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Status is a trap.

Matt Green mattgreen

Status is a trap.
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Created June 24, 2021 14:59 — forked from andymatuschak/
A composable pattern for pure state machines with effects (draft v3)

A composable pattern for pure state machines with effects

State machines are everywhere in interactive systems, but they're rarely defined clearly and explicitly. Given some big blob of code including implicit state machines, which transitions are possible and under what conditions? What effects take place on what transitions?

There are existing design patterns for state machines, but all the patterns I've seen complect side effects with the structure of the state machine itself. Instances of these patterns are difficult to test without mocking, and they end up with more dependencies. Worse, the classic patterns compose poorly: hierarchical state machines are typically not straightforward extensions. The functional programming world has solutions, but they don't transpose neatly enough to be broadly usable in mainstream languages.

Here I present a composable pattern for pure state machiness with effects,

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leftPad :: Int -> String -> String
leftPad n x
| length x >= n = x
| otherwise = padding ++ x
padding = replicate (n - length x) ' '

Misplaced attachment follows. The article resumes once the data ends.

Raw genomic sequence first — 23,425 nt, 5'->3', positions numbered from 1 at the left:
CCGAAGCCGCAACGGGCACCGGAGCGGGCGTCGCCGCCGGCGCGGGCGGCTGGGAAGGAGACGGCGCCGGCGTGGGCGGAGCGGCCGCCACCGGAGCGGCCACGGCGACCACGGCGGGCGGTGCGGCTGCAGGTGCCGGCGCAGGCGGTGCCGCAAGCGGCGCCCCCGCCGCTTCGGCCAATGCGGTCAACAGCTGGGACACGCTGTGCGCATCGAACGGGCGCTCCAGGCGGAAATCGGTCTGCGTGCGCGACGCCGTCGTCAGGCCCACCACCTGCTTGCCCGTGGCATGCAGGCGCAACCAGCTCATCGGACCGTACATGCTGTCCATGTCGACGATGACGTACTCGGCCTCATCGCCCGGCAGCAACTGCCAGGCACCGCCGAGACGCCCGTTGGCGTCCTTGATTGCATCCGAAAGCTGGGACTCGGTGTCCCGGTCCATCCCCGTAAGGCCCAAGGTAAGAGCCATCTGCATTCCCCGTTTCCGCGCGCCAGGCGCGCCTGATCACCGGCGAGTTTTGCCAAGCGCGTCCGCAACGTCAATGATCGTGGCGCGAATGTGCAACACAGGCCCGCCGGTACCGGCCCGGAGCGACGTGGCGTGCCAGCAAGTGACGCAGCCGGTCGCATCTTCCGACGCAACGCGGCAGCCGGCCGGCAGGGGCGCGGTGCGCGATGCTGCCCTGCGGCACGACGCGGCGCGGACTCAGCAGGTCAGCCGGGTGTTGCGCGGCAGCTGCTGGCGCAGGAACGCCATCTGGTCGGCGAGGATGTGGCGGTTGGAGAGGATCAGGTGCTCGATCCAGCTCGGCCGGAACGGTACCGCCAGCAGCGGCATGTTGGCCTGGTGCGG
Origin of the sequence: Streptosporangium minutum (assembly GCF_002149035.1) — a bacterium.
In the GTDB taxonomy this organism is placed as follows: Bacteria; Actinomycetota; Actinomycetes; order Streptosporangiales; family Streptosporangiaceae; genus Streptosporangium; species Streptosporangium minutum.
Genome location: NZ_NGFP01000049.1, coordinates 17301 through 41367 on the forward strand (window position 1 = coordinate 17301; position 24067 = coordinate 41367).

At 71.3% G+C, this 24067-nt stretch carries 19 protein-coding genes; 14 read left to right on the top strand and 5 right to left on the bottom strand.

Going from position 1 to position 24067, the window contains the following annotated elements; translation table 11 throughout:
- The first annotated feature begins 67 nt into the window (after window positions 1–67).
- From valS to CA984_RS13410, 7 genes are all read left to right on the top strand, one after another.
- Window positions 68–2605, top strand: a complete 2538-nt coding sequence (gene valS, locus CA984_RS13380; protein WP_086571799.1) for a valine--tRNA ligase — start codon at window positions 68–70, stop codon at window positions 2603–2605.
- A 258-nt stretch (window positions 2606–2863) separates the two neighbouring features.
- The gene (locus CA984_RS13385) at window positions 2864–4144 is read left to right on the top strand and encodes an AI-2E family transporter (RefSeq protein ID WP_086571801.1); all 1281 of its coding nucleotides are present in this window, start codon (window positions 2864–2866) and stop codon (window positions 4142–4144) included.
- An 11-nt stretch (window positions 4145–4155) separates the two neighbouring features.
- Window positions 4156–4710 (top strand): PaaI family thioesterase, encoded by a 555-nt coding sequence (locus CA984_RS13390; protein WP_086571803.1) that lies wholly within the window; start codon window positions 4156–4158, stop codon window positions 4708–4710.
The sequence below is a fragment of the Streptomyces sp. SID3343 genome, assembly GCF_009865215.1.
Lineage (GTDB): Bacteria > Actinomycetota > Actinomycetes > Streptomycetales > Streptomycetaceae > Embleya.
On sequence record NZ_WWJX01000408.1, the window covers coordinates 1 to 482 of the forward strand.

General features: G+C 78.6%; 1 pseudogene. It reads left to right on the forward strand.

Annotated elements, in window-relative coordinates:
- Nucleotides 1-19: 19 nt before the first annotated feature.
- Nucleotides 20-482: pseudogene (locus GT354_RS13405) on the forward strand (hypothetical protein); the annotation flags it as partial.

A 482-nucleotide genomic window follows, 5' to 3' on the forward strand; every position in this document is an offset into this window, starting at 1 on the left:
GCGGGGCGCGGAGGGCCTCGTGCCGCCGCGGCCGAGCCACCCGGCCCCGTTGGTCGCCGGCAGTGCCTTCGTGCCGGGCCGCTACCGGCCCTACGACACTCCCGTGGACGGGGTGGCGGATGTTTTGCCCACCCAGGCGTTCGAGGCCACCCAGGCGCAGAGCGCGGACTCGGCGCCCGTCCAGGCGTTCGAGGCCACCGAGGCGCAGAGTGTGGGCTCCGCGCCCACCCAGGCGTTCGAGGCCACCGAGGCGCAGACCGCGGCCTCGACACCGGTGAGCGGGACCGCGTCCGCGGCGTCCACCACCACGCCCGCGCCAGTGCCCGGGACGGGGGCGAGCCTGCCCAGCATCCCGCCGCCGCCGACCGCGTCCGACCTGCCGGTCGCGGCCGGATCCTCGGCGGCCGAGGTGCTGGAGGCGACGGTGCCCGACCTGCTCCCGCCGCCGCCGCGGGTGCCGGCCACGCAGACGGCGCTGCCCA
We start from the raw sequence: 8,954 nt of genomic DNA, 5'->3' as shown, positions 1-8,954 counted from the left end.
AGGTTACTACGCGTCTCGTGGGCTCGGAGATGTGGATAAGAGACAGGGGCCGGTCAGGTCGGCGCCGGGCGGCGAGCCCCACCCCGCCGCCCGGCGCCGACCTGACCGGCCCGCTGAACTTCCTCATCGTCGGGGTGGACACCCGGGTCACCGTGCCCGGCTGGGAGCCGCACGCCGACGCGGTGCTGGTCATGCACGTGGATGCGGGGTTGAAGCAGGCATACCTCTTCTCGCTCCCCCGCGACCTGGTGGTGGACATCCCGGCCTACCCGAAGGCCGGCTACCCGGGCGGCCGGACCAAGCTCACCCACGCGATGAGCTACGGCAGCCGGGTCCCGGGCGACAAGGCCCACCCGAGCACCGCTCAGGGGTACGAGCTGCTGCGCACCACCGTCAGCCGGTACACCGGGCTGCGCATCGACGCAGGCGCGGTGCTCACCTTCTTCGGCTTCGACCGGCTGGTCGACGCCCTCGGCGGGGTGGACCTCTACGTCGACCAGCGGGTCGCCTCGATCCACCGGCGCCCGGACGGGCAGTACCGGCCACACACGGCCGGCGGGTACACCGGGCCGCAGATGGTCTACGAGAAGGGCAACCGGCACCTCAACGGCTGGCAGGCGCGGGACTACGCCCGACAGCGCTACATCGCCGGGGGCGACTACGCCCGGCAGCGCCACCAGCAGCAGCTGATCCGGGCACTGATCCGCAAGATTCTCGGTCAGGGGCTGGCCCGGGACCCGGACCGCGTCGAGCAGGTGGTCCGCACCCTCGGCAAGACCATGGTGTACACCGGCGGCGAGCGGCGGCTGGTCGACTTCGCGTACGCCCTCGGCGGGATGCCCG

import Control.Monad (guard)
import Data.List (foldl', sort)
-- Types
data Player = Player Name Rating
deriving (Eq, Show)
type Name = String
type Rating = Integer
mattgreen /
Last active August 29, 2015 14:25 — forked from ohanhi/
Learning FP the hard way: Experiences on the Elm language

Learning FP the hard way: Experiences on the Elm language

by Ossi Hanhinen, @ohanhi

with the support of Futurice 💚.

Licensed under CC BY 4.0.


For example, one of the many current day standards that was dismissed immediately is the WWW (one could hardly imagine more of a mess).

But the functionality plus more can be replaced in our "ideal world" with encapsulated confined migratory VMs ("Internet objects") as a kind of next version of Gerry Popek's LOCUS.

The browser and other storage confusions are all replaced by the simple idea of separating out the safe objects from the various modes one uses to send and receive them. This covers files, email, web browsing, search engines, etc. What is left in this model is just a UI that can integrate the visual etc., outputs from the various encapsulated VMs, and send them events to react to. (The original browser folks missed that a scalable browser is more like a kernel OS than an App)

These are old ideas, but the vendors etc didn't get it ...